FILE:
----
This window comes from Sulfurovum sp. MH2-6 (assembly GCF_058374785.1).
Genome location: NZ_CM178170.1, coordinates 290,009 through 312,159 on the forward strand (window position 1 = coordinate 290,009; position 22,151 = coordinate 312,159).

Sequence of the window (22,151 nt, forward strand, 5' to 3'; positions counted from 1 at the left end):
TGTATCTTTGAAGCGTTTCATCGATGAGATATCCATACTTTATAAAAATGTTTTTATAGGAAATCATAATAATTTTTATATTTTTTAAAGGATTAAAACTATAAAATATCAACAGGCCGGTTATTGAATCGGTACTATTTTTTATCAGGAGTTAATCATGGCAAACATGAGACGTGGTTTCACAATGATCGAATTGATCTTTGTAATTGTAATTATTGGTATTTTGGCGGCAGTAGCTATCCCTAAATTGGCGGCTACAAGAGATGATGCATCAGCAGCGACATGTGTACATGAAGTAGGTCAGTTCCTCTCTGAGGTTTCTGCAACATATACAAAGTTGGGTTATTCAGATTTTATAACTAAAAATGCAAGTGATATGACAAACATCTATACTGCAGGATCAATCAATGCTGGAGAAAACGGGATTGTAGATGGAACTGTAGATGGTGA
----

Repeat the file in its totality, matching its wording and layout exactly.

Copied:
This window comes from Sulfurovum sp. MH2-6 (assembly GCF_058374785.1).
Genome location: NZ_CM178170.1, coordinates 290,009 through 312,159 on the forward strand (window position 1 = coordinate 290,009; position 22,151 = coordinate 312,159).

Sequence of the window (22,151 nt, forward strand, 5' to 3'; positions counted from 1 at the left end):
TGTATCTTTGAAGCGTTTCATCGATGAGATATCCATACTTTATAAAAATGTTTTTATAGGAAATCATAATAATTTTTATATTTTTTAAAGGATTAAAACTATAAAATATCAACAGGCCGGTTATTGAATCGGTACTATTTTTTATCAGGAGTTAATCATGGCAAACATGAGACGTGGTTTCACAATGATCGAATTGATCTTTGTAATTGTAATTATTGGTATTTTGGCGGCAGTAGCTATCCCTAAATTGGCGGCTACAAGAGATGATGCATCAGCAGCGACATGTGTACATGAAGTAGGTCAGTTCCTCTCTGAGGTTTCTGCAACATATACAAAGTTGGGTTATTCAGATTTTATAACTAAAAATGCAAGTGATATGACAAACATCTATACTGCAGGATCAATCAATGCTGGAGAAAACGGGATTGTAGATGGAACTGTAGATGGTGA